and found in the area of this high ground were numerous springs...good water..army is fueled by coffee. unlike what was to be had in Corinth later...
  12. 2 points
    Then again, I don't know how much that time mattered. The Confederates were disorganized, thus part of the reason they stopped. Had they continued on the attack, being so disorganized, I venture that the disorganization would have caused even more ill coordinated attacks, and potentially, disaster for the Confederates, if that makes sense.
  13. 2 points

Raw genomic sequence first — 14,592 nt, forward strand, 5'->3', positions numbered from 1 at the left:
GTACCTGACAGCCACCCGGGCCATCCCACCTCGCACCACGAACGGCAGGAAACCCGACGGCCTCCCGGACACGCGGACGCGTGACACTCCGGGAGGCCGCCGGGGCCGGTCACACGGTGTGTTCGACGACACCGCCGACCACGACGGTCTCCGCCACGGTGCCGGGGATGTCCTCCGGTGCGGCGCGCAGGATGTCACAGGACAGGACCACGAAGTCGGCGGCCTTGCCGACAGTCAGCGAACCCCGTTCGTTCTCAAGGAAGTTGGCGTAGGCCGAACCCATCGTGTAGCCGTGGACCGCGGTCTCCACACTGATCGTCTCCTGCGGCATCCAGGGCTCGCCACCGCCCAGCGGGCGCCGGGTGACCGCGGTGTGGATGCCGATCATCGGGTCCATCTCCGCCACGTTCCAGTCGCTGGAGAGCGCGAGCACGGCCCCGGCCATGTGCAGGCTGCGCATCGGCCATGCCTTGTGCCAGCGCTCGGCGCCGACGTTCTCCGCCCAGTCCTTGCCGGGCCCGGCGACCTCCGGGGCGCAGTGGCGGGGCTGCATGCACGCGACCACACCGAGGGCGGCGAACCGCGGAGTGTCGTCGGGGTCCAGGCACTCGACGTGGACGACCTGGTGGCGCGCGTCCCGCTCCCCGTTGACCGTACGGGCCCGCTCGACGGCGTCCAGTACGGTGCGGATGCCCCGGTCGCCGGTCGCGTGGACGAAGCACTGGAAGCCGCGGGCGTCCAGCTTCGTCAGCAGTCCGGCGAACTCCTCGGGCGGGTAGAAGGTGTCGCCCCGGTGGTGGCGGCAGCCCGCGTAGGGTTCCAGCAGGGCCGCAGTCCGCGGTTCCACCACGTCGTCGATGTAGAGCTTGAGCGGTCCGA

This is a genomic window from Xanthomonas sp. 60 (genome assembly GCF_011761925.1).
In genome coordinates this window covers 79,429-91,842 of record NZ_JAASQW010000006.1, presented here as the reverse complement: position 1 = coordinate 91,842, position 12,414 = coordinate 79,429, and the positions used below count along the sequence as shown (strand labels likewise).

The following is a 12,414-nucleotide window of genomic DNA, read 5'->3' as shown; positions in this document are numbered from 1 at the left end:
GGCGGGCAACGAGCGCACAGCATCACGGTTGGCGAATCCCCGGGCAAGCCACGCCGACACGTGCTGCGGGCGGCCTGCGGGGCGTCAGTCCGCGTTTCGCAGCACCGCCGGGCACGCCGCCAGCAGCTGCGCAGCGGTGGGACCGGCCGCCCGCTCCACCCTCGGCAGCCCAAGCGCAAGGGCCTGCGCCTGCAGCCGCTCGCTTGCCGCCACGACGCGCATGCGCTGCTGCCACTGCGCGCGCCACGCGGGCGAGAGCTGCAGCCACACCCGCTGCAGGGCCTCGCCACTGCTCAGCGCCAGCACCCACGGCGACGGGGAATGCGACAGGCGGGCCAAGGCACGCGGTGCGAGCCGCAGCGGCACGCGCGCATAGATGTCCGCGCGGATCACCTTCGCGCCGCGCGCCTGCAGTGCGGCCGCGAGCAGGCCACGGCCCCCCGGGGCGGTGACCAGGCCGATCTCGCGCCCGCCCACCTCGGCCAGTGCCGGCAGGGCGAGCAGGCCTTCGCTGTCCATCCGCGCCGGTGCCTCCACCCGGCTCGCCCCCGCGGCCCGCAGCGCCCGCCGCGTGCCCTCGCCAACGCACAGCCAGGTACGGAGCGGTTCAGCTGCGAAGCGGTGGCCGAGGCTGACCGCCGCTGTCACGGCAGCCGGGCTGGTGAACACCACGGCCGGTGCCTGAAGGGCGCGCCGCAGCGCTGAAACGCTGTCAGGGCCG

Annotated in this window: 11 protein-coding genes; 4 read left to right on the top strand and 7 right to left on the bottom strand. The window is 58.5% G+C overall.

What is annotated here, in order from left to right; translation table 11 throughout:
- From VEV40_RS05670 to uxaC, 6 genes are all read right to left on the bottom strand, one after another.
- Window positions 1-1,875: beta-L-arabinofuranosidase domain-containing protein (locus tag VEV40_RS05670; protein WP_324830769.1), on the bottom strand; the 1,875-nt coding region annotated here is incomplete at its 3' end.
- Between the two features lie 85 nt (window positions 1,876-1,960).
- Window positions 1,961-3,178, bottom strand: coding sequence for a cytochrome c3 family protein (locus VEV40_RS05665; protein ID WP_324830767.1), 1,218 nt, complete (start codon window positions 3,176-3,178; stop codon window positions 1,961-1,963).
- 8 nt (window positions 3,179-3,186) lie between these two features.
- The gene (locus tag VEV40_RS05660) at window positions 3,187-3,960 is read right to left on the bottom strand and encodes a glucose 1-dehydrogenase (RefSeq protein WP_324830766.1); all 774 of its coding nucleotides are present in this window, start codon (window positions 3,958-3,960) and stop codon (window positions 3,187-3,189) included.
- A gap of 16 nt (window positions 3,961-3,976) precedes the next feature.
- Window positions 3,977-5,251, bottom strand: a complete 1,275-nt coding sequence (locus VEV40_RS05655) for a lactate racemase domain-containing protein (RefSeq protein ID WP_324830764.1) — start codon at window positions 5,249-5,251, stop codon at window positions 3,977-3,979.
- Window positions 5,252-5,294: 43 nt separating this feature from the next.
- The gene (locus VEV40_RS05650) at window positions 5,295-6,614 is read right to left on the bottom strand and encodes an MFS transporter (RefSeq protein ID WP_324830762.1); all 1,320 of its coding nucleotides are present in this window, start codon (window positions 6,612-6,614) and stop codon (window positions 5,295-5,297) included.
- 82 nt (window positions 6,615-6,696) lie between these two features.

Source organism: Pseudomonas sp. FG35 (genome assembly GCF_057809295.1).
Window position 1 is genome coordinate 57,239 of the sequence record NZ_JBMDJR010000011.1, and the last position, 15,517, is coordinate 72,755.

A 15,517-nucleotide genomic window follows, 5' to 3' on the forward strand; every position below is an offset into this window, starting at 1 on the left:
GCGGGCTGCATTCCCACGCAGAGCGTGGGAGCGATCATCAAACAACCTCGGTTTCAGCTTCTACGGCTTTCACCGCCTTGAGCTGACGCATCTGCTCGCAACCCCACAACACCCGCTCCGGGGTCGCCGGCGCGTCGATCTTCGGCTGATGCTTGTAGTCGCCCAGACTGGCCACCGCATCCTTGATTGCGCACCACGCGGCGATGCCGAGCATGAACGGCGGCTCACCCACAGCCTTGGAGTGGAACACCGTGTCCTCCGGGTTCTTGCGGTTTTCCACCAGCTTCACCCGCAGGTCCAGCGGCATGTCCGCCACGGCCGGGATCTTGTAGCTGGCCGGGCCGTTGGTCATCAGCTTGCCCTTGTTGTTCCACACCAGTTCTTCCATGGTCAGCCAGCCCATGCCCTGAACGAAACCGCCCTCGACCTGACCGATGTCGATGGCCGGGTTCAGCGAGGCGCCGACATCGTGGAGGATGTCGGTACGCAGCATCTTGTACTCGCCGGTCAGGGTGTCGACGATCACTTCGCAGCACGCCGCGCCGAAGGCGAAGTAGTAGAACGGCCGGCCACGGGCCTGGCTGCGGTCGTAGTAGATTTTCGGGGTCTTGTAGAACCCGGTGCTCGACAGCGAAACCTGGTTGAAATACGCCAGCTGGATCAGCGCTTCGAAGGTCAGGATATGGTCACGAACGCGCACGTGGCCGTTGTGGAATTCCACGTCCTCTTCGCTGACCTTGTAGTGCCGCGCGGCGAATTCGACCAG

Review of To Rescue My Native Land by Wm. T. Shepherd It is not often that letters and diaries compiled by artillerymen during the Civil War are encountered, and this collection is a gem: the “Civil War Letters of William T. Shepherd.” Native of Wisconsin, who enlisted in Chicago as Private in Taylor’s Battery B, 1st Illinois Light Artillery 16 July 1861, Private Shepherd (sometimes spelled Shepard) is a gifted, intelligent writer who sent letters to friends and family back in Illinois on a daily basis. Encountered in the many letters: · Camp life (and looking forward to letters, newspapers and parcels from home) · Details of duty (and October 1861 Skirmish at Fredericktown) in Missouri · Description of duty (and Christmas) at Bird’s Point, Missouri. Letter of 10 NOV 1861 describes participation in Battle of Belmont. Letter of 9 JAN 1862 reveals “everyone at Cairo, Fort Holt and Bird’s Point is under Marching Orders” (which everyone believes is for “somewhere down the Mississippi River…”) Instead, a feint is conducted to the east of Fort Columbus, which “confuses everyone”). Letter of 1 FEB 1862: under Marching Orders, again… 8 FEB 1862: describes “how easily their Fort Henry became ours.” 16 FEB: Letter begins “while besieging Fort Donelson” and describes previous four days of activity, and ends abruptly when orders arrive to “reposition the Battery.” (See 21 FEB letter.) 28 FEB: “Our Captain Taylor has just returned from a visit to Nashville…” 12 MAR: aboard steamer Silver Moon, going up the Tennessee River… 21 MAR: at Savannah, returning to steamer for move up river… 23 MAR letter written from Pitsburg Landing. “Arrived aboard John J. Roe. There are 75000 men at this place, and more arriving constantly…” 25 MAR: “Captain Taylor has been promoted, and Lieutenant Barrett is now in command of the Battery.” Letters of 8 APR and 14 APR 1862: aftermath of Battle of Shiloh. And more good news: Private William Shepherd (who was promoted to Sergeant Major by the end of the War) also kept a Diary… Cheers Ozzy To Rescue My Native Land: the Civil War Letters of William T. Shepherd (edited by Kurt H. Hakemer) Tennessee University Press 2005 (365 pages) is available at amazon.con and better libraries. [Limited access: https://books.google.com.au/books?id=a6HQRB6UimYC&pg=PA331&lpg=PA331&dq=israel+p.+rumsey+letter&source=bl&ots=JG_cwqaoUX&sig=dQa8blZoWwiMXVAQGfu3JkaSAHE&hl=en&sa=X&ved=2ahUKEwiIg5yUx4nfAhUF448KHReGDdcQ6AEwBXoECAkQAQ#v=onepage&q=israel p. rumsey letter&f=false And for those able to visit Kenosha, Wisconsin: https://museums.kenosha.org/civilwar/wp-content/uploads/sites/4/2018/05/Wisconsin-Resources-for-Website.pdf Civil War letters and diaries on file